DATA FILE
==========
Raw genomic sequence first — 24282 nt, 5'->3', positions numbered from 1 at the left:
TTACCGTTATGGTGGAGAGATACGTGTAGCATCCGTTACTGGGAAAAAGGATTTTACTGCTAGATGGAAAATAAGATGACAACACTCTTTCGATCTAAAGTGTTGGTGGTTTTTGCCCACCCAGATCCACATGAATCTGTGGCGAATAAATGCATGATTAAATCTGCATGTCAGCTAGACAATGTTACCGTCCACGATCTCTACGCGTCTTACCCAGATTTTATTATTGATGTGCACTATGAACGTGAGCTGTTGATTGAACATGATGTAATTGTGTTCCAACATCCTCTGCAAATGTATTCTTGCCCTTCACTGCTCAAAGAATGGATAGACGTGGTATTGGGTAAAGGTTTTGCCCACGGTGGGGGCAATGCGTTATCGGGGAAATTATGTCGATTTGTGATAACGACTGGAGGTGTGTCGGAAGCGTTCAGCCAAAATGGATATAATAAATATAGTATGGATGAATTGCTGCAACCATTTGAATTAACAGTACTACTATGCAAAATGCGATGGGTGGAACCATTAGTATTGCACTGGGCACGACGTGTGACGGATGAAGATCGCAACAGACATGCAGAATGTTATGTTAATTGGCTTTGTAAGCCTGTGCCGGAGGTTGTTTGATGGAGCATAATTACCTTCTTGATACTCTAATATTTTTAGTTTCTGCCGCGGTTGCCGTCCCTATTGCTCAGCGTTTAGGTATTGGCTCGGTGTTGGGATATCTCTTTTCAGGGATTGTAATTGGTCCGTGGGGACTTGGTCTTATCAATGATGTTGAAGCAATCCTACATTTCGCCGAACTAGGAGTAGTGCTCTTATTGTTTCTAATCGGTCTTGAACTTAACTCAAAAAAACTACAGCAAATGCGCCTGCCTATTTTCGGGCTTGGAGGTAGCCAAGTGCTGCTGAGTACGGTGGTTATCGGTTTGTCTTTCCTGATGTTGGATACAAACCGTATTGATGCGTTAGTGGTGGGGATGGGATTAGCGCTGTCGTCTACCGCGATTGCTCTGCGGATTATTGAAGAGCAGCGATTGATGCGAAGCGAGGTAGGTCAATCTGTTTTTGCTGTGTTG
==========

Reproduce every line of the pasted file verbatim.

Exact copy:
Raw genomic sequence first — 24282 nt, 5'->3', positions numbered from 1 at the left:
TTACCGTTATGGTGGAGAGATACGTGTAGCATCCGTTACTGGGAAAAAGGATTTTACTGCTAGATGGAAAATAAGATGACAACACTCTTTCGATCTAAAGTGTTGGTGGTTTTTGCCCACCCAGATCCACATGAATCTGTGGCGAATAAATGCATGATTAAATCTGCATGTCAGCTAGACAATGTTACCGTCCACGATCTCTACGCGTCTTACCCAGATTTTATTATTGATGTGCACTATGAACGTGAGCTGTTGATTGAACATGATGTAATTGTGTTCCAACATCCTCTGCAAATGTATTCTTGCCCTTCACTGCTCAAAGAATGGATAGACGTGGTATTGGGTAAAGGTTTTGCCCACGGTGGGGGCAATGCGTTATCGGGGAAATTATGTCGATTTGTGATAACGACTGGAGGTGTGTCGGAAGCGTTCAGCCAAAATGGATATAATAAATATAGTATGGATGAATTGCTGCAACCATTTGAATTAACAGTACTACTATGCAAAATGCGATGGGTGGAACCATTAGTATTGCACTGGGCACGACGTGTGACGGATGAAGATCGCAACAGACATGCAGAATGTTATGTTAATTGGCTTTGTAAGCCTGTGCCGGAGGTTGTTTGATGGAGCATAATTACCTTCTTGATACTCTAATATTTTTAGTTTCTGCCGCGGTTGCCGTCCCTATTGCTCAGCGTTTAGGTATTGGCTCGGTGTTGGGATATCTCTTTTCAGGGATTGTAATTGGTCCGTGGGGACTTGGTCTTATCAATGATGTTGAAGCAATCCTACATTTCGCCGAACTAGGAGTAGTGCTCTTATTGTTTCTAATCGGTCTTGAACTTAACTCAAAAAAACTACAGCAAATGCGCCTGCCTATTTTCGGGCTTGGAGGTAGCCAAGTGCTGCTGAGTACGGTGGTTATCGGTTTGTCTTTCCTGATGTTGGATACAAACCGTATTGATGCGTTAGTGGTGGGGATGGGATTAGCGCTGTCGTCTACCGCGATTGCTCTGCGGATTATTGAAGAGCAGCGATTGATGCGAAGCGAGGTAGGTCAATCTGTTTTTGCTGTGTTG